As COVID-19 vaccine supplies continue to grow, many of the initial logistical hurdles to getting them into arms have been ironed out. But many challenges are still there – and some new ones are also emerging.
A new report from cybersecurity firm Imperva notes that many websites used to schedule those precious vaccine appointment slots are being bombarded with bad bots – and that’s making it that much harder for people to sign up for shots.
WHY IT MATTERS
Imperva Research Labs says it’s seen a 372% increase in bad bot traffic on healthcare websites since this past September. And in recent weeks that traffic has only ramped up: In February, it was up 48.8%, the largest increase over the past year, according to the firm.
“In recent weeks, vaccine websites from Massachusetts to Minnesota have crashed, with an innumerable amount of that traffic potentially coming from bots,” said Imperva’s Edward Roberts in a blog post.
As bots proliferate, Roberts warned of three risks to efficient and effective vaccine scheduling and distribution: making it more difficult and slow-going to access scheduling sites, taking appointment portals offline in DDoS-type swarms – and even bots scooping up appointment slots while humans play by the rules.
“As human users and bots flood websites at elevated levels, many domains will crash because of the increased levels of traffic,” Roberts writes. “While large retail pharmacies have the infrastructure to sustain higher volumes of traffic, smaller institutions and local government sites do not have the resources to maintain uptime in these conditions.”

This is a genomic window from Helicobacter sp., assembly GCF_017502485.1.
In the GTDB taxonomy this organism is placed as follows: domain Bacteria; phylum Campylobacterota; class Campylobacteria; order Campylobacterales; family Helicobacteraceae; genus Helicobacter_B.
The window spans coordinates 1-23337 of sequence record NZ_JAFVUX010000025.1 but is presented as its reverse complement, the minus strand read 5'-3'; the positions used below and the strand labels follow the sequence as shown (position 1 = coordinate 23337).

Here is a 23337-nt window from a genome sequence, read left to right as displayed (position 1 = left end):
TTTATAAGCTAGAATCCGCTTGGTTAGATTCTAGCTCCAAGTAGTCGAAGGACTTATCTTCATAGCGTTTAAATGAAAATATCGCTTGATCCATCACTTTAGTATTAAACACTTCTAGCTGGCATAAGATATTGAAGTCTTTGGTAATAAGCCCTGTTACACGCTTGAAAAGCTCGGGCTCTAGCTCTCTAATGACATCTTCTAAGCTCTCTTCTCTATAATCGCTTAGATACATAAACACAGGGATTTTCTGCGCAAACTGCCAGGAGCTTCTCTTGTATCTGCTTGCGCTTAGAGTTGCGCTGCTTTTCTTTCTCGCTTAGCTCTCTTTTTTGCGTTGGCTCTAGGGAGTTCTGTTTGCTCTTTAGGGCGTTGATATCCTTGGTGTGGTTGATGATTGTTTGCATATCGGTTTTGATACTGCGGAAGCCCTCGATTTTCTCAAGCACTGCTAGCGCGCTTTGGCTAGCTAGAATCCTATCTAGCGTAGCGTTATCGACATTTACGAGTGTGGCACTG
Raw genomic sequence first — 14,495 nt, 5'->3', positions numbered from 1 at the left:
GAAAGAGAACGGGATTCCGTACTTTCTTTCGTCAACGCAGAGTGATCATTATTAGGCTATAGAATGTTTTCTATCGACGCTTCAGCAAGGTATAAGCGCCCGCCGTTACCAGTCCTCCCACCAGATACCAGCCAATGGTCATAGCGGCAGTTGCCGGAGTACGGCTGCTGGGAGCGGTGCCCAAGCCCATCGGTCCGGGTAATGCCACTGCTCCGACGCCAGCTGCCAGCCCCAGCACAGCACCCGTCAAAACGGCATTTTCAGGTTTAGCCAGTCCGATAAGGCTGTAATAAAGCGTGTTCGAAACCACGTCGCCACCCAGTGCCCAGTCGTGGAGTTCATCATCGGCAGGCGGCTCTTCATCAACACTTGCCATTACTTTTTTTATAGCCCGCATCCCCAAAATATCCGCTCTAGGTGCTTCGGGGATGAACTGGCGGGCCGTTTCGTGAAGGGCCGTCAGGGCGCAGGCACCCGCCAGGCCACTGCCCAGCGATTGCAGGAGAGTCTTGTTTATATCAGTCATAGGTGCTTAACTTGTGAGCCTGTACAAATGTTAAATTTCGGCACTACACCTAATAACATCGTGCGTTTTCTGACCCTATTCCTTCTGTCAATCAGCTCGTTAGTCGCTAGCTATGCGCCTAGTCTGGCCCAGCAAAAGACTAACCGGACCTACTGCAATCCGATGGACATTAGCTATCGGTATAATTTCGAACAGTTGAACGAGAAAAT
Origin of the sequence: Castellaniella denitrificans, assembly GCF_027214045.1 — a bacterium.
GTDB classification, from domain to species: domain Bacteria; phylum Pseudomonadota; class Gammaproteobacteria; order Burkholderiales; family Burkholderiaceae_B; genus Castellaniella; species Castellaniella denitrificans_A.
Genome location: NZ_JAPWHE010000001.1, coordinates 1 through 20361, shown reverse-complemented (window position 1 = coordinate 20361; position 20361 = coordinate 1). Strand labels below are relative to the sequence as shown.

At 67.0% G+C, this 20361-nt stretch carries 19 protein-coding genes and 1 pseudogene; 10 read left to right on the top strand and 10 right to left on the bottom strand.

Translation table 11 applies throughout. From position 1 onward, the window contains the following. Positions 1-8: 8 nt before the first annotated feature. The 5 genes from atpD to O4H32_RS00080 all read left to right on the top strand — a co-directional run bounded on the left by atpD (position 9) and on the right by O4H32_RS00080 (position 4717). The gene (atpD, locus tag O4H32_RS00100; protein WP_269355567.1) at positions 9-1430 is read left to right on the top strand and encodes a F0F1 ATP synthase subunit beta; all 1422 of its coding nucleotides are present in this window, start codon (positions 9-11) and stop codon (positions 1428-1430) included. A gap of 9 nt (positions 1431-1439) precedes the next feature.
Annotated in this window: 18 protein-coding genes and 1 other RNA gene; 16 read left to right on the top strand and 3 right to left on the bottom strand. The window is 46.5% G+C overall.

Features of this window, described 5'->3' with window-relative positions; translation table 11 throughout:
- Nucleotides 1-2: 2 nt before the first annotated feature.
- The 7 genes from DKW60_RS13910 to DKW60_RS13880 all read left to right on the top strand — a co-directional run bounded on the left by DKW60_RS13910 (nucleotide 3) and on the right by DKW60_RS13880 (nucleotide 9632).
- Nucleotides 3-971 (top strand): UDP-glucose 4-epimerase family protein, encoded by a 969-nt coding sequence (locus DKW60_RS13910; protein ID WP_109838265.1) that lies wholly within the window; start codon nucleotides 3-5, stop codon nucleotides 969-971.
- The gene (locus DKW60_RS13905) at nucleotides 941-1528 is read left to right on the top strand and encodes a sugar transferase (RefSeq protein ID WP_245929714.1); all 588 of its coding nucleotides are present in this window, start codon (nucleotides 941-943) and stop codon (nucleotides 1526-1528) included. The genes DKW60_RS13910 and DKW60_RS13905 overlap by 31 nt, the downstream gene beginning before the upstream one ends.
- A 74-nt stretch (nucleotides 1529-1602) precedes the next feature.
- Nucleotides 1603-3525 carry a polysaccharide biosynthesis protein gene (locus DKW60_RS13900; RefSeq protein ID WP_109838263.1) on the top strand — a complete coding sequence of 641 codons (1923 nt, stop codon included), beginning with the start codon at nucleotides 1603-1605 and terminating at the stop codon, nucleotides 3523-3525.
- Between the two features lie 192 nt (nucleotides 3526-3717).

Beyond that level of disruption, however, he notes that the chance of seeing appointment slots locked up by bots and made available for sale to high bidders “is not unfathomable, if you consider what has plagued the ticketing industry for years.”
THE LARGER TREND
Imperva notes that bad bots aren’t the only online risk to vaccine distribution – pointing to other security vendors who have highlighted new activity around phishing campaigns and domain registrations.
Since the vaccine distribution began, Healthcare IT News has reported often about security risks and scheduling challenges.
We’ve shown how some Florida counties were using Eventbrite – a platform typically used for events such as concerts – to schedule vaccine appointments, for lack of better options.
We’ve heard from scheduling tech experts who say that in too many cases, “the technology is just being used wrong.”
And we’ve seen how faulty systems have stymied vaccinations with blocked users, lost registrations, double-booked appointments and website crashes that have lasted for days.
ON THE RECORD
“With citizens anxiously awaiting updates on when they can get their COVID-19 vaccination, tensions and frustrations are at an all time high,” said Roberts in the Imperva blog post. “The growing presence of bots could complicate the process of disseminating these shots in an orderly manner.
“More troubling, advantageous criminals are monitoring all of this frenzy from the sidelines and will find ways to exploit the chaos,” he added. “In fact, over the past several weeks, Imperva has seen an indication of human reconnaissance on vaccine appointment scheduling sites looking at the structure of pages and endpoints. This behavior is a strong indicator for future attacks.”
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Healthcare IT News is a publication of HIMSS Media
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